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Canada's Justyn Warner is comforted by his fiance Nikki Holder as he reacts to his team's disqualification in the 4x100-metre relay at the 2012 Summer Olympics in London on Saturday, August 11, 2012. (Ryan Remiorz/THE CANADIAN PRESS)

Canada's Justyn Warner is comforted by his fiance Nikki Holder as he reacts to his team's disqualification in the 4x100-metre relay at the 2012 Summer Olympics in London on Saturday, August 11, 2012.

(Ryan Remiorz/THE CANADIAN PRESS)

London 2012

Canadian men's relay team goes from bronze to heartache after disqualification Add to ...

It will likely go down as one of the iconic images of these Games.

Four Canadian sprinters draped in the flag on the track after coming across the finish line in the men’s 4x100 relay in third place.

Only instead of celebrating, they are all in tears.

Canada’s relay team of Gavin Smellie, Seyi Smith, Jared Connaughton and Justyn Warner was disqualified on Saturday for a lane violation, with the decision coming mere moments after the Olympic Stadium scoreboard had shown them in bronze medal position.

Their time had them a little more than a second after the powerhouse Jamaican team, which shattered the world record and took gold, and the United States, but on the podium for the first time in more than a decade.

Moments later, however, the standings were reposted, placing Trinidad and Tobago in the bronze medal position and Canada in last with a DQ instead of a time.

Elation had become heartbreak, as it was ruled Connaughton had stepped on the inner lane line prior to passing the baton to Warner for the final leg.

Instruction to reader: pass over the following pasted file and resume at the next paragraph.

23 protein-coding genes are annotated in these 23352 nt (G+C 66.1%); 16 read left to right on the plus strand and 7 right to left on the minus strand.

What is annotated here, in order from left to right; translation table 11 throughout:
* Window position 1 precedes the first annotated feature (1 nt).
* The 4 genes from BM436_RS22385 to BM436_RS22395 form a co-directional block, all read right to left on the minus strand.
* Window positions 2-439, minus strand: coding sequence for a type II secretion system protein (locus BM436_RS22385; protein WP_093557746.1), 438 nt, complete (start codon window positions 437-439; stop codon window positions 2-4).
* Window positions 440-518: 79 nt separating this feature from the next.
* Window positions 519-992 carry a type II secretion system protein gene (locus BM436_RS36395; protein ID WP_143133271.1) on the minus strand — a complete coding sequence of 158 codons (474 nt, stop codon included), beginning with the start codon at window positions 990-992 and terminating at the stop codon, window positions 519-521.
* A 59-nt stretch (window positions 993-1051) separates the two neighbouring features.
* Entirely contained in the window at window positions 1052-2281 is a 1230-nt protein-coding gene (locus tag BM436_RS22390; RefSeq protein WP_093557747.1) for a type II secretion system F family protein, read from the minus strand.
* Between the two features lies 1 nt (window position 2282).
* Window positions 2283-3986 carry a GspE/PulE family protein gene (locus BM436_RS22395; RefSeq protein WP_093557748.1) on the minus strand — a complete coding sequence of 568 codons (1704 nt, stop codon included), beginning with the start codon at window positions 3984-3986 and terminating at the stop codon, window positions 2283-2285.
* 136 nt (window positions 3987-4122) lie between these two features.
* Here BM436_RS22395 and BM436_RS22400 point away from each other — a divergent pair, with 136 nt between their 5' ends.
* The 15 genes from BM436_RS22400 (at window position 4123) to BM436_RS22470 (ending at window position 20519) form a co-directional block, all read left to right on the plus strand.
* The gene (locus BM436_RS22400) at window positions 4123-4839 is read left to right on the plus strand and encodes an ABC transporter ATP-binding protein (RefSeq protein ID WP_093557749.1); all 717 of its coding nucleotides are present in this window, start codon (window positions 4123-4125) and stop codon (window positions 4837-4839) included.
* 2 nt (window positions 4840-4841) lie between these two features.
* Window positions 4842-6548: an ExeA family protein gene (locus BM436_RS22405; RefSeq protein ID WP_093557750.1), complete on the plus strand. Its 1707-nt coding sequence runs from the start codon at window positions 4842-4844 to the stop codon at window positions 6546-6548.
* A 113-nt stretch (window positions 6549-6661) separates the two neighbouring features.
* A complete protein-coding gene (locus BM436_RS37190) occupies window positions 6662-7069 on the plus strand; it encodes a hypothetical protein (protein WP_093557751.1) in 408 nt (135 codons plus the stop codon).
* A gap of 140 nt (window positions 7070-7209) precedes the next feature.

“I gave it everything I had,” said Warner, who was doubled over in tears as he spoke with the media. “I know every single one of these guys did. It sucks. It sucks to see the DQ after we put everything into it. That’s the worst way to lose. That’s the worst way to lose a medal.”

“They’re devastated,” relay coach Glenroy Gilbert said.

Athletics Canada immediately appealed the ruling after the race, with head coach Alex Gardiner arguing that the team gained no advantage from the violation.

The appeal was quickly turned down, however, and the medal ceremony proceeded as scheduled for the three other teams.

“I feel saddened for Canada, but we’ll accept the bronze,” Trinidad and Tobago’s Marc Burns said after the race.

What made the situation even more devastating for the Canadians other than the eventual disqualification is the incorrect results were initially posted, which prompted the team members to hug and begin pulling out flags in celebration.

“As soon as we saw three up there and it was Canada, we just... knew we did it,” Warner said, sobbing. “We said ‘we did it.’ ”

Soon after, it was clear there was a problem for one of the top three teams, however, as a review had been initiated and there was a delay on the track.

That’s when the team learned the medal they had worked four years to earn was no longer theirs.

Connaughton – the senior member of the team and the only holdover from a sixth place finish in Beijing – said he accepted “full responsibility” for the error.

“It’s unforgiving this rule,” Connaughton said. “One foot on the line... I’m the captain of this team and we ran a great relay tonight. We showed the world we’re one of the best relay teams in the world. One step took that away. But it’s sports.